Need help!

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  • Member since
    December, 2013
Need help!
Posted by BearTracks on Sunday, December 15, 2013 4:50 PM
Hello! I am new to telescopes, so please bear with me as I do not know the proper terms. I need help with a Meade DS motor. From what Ive read the telescope is a DS 2000 Newtonian reflector. I got the 494 AS handbox last night & plugged it in, the led screen read "Intializing" then "CTR Vega". I could hear the motor running, but the scope wasnt moving. The led then read "Motor Fault" then a long list off possibilities. I had fresh batt. & the scope was level. So I took the mount apart & all of the gears except one looked good. The one had some worn teeth (they are plastic) but when I used the directional buttons on the box, the gears moved. There is a tube thing that looks like a screw. I think its supposed to move back & forth on the metal rod inside of it, but it doesnt. Thats the only thing that wasnt moving. Also there was a metal arm that lookdls like a clutch that was very loose and had worn a groove on the cover of the motor. I think thats what caused the gear teeth to wear down. I hope that made sense. I got this as a starter scope for my son for Xmas, so I need to fix it asap! If anyone needs pics Ill be glad to email them. Thanks in advance for any advice
  • Member since
    November, 2009
Posted by Poppa Chris on Monday, December 16, 2013 8:17 PM

From your post I assume this is a used scope.  If it was purchased as "new" and had worn gears i would send it back to the vendor immediately for replacement or refund.  The worn or damaged gears could have come from using a badly unbalanced scope with the clutches set too loosely, which corresponds a bit with your description.  The other possibility is forcing movement by hand with the clutches engaged thereby "stripping" the plastic gears which can easily damage them; a sure sign of mistreating the instrument.  To properly fix the issue the gears should be replaced, preferably with brass gears.  Since this will be next to impossible by Christmas, the best you will be able to do is to clean up the gears as best you can with something like a fingernail file or emory board, thoroughly clean up everything and relubricate with a small amount of lithium grease.  Do not get grease on the clutches!  When using the scope make sure the clutches are tight so there is no slippage when the motors are running.  also, make sure the scope is properly balanced so there is minimal strain on the gears.  Good luck...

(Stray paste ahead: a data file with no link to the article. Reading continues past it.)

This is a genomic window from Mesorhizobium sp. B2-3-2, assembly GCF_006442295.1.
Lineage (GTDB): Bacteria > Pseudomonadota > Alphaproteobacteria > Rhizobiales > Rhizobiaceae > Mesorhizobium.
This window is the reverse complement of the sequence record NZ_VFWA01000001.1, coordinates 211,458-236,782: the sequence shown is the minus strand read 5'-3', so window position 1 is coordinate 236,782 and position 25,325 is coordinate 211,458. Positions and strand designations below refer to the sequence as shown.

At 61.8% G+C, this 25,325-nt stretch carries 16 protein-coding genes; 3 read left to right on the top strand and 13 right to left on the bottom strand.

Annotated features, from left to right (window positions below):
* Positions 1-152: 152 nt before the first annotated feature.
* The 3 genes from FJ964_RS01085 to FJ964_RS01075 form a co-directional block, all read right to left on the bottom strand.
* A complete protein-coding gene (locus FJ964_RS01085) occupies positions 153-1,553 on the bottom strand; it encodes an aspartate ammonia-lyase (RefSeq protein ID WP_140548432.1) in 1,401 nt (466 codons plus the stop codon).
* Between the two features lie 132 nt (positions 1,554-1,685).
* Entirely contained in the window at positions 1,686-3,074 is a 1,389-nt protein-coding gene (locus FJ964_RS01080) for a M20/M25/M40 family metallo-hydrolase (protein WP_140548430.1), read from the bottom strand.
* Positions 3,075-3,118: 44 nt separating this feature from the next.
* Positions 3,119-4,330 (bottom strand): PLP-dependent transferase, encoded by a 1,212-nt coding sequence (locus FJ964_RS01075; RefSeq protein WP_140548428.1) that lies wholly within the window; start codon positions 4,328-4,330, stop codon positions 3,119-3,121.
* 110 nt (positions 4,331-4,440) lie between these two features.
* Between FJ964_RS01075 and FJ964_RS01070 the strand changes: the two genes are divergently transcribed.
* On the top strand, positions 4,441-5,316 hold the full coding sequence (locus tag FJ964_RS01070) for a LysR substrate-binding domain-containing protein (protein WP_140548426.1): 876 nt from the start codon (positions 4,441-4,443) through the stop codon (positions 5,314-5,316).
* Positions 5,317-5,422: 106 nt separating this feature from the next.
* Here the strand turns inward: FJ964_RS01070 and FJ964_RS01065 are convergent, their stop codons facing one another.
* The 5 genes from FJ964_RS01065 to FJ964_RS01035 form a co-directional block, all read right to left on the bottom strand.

---Poppa Chris---

Denham Springs, Louisiana USA

"Second star to the right - Then straight on until morning!" - Peter Pan

Celestron CPC1100GPS (XLT) - 279mm aperature, 2800mm Focal length. (f10) Celestron Ultima LX (70deg AFOV) Eyepieces 32mm thru 5mm, Canon EOS Rebel T2i DSLR, Backyard EOS imaging software, Orion Star Shoot Planetary Imager IV, Celestron Skymaster 15x70 binoculars

 

  • Member since
    December, 2013
Posted by BearTracks on Wednesday, December 18, 2013 1:44 AM
Thanks Chris! I got the worm working & its slewing up and down now. It will slew to the right but if I slew it to the left, it stops slewing all together. The teeth on what I think is called the flywheel are worn. And when it moves to the left I dont think it is engaging the bullgear so the fly just slips above it & goes off track. Im going to clean it tomarrow & put some gear grease on it and see it that does help. Eventually I am going to brass gears because the plastic ones are crap. As soon as I figure out where to get them. I was thinking about trying to make the spaces between the teeth a little deeper But Im afraid of makingthe gear too short
  • Member since
    November, 2009
Posted by Poppa Chris on Wednesday, December 18, 2013 6:11 AM

Make sure you use a low temperature white lithium grease.  It gets cold using the scope in the winter and some greases will bind things up at low temps.

---Poppa Chris---

Denham Springs, Louisiana USA

"Second star to the right - Then straight on until morning!" - Peter Pan

Celestron CPC1100GPS (XLT) - 279mm aperature, 2800mm Focal length. (f10) Celestron Ultima LX (70deg AFOV) Eyepieces 32mm thru 5mm, Canon EOS Rebel T2i DSLR, Backyard EOS imaging software, Orion Star Shoot Planetary Imager IV, Celestron Skymaster 15x70 binoculars

 

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